Ewan Rodgers

About Ewan Rodgers

Communications and Marketing Manager, Department of Philosophy, Logic and Scientific Method, London School of Economics and Political Science. E.D.Rodgers@lse.ac.uk

Nicholas Makins awarded John Watkins Memorial Prize

12 August 2021|

We’re pleased to announce that PhD student Nick Makins has been awarded the 2020/21 John Watkins Memorial Prize.

Out of the Vat #9 – Lucy Campbell

10 August 2021|

Lucy Campbell is Assistant Professor of Philosophy at the University of Warwick, specialising in epistemology and philosophy of mind. In this episode, we talk to Lucy about self-knowledge, sheepdogs, and pinhole photography…

Natural Kinds in the Mind

30 July 2021|

On 5–6 September 2022, this conference will bring together international researchers working in philosophy of science to examine the “natural kind approach” to mental phenomena.

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    Christina Easton awarded British Academy Fellowship to investigate tolerance in the classroom

Christina Easton awarded British Academy Fellowship to investigate tolerance in the classroom

2 July 2021|

We’re pleased to announce that Christina Easton has been awarded a Postdoctoral Fellowship by the British Academy for her new research project, Opening minds: A new analysis of tolerance for the classroom.

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    Statins and CVD (Cardio-Vascular Disease): Now It’s Personal!

Statins and CVD (Cardio-Vascular Disease): Now It’s Personal!

29 June 2021|

What does the evidence say about the effectiveness of statins and about the balance between effectiveness and possible adverse side-effects? John Worrall – a long-time analyst of evidence in medicine – has recently had personal reason to reconsider these questions.

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    Franz Dietrich (CNRS): “Dynamically Rational Judgment Aggregation”

Franz Dietrich (CNRS): “Dynamically Rational Judgment Aggregation”

25 June 2021|

 

 

Franz Dietrich (CNRS): “Dynamically Rational Judgment Aggregation”

A key goal in judgment aggregation theory has always been to make collective judgments rational. So far, rationality has been understood in purely static terms: as coherence of judgments at a given time, where ‘coherence’ could for instance mean consistency, or completeness, or deductive closure, or combinations thereof. By contrast, this […]

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    Franz Dietrich (PSE & CNRS) & Kai Spiekermann (LSE): “Does Deliberation Improve Voting Outcomes”

Franz Dietrich (PSE & CNRS) & Kai Spiekermann (LSE): “Does Deliberation Improve Voting Outcomes”

25 June 2021|

 

 

Franz Dietrich (PSE & CNRS) & Kai Spiekermann (LSE): “Does Deliberation Improve Voting Outcomes”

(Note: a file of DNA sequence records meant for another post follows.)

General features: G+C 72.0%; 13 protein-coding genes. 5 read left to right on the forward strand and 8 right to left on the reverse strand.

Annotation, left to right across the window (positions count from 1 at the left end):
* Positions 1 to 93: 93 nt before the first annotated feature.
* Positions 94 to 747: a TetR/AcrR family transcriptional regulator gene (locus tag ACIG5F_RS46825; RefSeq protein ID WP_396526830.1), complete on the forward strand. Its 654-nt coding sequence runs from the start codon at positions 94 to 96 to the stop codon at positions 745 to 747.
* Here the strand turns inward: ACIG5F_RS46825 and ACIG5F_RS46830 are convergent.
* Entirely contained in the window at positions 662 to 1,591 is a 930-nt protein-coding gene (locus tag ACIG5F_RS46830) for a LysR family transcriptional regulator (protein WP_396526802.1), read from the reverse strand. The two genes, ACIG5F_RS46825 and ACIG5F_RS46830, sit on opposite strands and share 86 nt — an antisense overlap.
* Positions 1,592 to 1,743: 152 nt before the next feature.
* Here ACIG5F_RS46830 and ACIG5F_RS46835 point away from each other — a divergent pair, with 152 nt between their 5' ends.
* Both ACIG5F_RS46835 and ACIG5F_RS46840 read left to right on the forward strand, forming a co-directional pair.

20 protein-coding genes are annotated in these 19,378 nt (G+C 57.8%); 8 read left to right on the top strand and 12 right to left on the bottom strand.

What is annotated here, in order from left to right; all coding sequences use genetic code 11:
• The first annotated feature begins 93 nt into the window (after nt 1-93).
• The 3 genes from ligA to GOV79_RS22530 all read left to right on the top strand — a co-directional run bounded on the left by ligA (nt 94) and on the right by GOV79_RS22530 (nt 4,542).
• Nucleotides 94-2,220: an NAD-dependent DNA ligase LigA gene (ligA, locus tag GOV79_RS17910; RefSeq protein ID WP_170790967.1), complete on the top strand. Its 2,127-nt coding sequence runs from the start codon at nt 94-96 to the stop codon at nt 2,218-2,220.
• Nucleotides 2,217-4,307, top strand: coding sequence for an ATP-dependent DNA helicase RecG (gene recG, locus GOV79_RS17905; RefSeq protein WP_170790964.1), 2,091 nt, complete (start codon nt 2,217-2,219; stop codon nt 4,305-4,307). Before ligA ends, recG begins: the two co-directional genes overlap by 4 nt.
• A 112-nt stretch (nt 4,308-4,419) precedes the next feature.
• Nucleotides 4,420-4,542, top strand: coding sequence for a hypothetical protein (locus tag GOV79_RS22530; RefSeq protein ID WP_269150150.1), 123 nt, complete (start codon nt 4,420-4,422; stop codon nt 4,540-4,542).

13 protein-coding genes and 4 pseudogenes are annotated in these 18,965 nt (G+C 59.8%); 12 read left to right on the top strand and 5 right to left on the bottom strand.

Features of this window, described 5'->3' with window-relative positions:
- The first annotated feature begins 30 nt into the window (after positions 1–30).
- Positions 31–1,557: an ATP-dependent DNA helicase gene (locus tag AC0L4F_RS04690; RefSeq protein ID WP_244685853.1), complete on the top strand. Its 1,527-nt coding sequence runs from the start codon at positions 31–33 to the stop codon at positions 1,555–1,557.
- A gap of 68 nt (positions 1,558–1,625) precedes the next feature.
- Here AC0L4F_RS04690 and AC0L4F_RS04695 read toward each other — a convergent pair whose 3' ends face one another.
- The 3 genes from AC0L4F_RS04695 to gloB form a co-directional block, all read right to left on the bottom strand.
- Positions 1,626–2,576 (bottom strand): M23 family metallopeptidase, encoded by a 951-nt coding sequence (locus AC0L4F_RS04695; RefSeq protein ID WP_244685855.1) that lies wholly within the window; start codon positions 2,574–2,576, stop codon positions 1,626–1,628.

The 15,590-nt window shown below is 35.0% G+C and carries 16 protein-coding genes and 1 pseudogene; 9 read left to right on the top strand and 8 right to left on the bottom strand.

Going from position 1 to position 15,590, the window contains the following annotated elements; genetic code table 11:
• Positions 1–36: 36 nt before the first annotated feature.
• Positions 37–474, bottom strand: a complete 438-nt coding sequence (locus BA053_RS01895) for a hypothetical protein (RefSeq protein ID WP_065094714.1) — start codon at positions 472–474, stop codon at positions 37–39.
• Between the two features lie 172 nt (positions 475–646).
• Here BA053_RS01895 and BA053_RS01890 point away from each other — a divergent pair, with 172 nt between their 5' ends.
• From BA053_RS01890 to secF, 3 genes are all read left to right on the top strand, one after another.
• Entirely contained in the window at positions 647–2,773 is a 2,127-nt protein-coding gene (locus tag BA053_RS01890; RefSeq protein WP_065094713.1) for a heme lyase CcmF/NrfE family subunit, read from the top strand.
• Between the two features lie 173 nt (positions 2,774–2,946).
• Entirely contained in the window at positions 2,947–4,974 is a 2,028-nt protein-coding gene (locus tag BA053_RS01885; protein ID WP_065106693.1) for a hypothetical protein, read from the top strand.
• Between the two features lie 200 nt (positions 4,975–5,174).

Does prior deliberation increase the epistemic quality of majority voting? This depends on whether the deliberators have private information to share (they are, in a certain sense, “diverse”) and on how the information is aggregated. Without prior deliberation, voting can display three epistemic failures: […]

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    Alex Voorhoeve & a team led by Norihito Sakamoto awarded grant for three-year research project on social welfare functions

Alex Voorhoeve & a team led by Norihito Sakamoto awarded grant for three-year research project on social welfare functions

18 June 2021|

We’re pleased to announce that Professor Alex Voorhoeve has been awarded a grant by the Japanese Society for the Promotion of Science for a three-year research project investigating the use of social welfare functions.

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    Sean A. Valles (Michigan State): “Housing security’s place in a ‘Culture of Health’: Lessons from the pandemic housing crises in the US and England”

Sean A. Valles (Michigan State): “Housing security’s place in a ‘Culture of Health’: Lessons from the pandemic housing crises in the US and England”

8 June 2021|

 
Sean A. Valles (Michigan State): “Housing security’s place in a ‘Culture of Health’: Lessons from the pandemic housing crises in the US and England”

When the COVID-19 pandemic arrived in the US and England, it quickly proved to be particularly deadly for people experiencing homelessness. Soon afterward, the economic impacts of the pandemic began creating new housing security […]

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    How should artificial agents make risky choices on our behalf?

How should artificial agents make risky choices on our behalf?

8 June 2021|

Should artificial agents’ responses to difficult choices align with our own moral intuitions? Johanna Thoma considers the difficulties involved in programming machines to deal with risk, and how things look different from an aggregate point of view.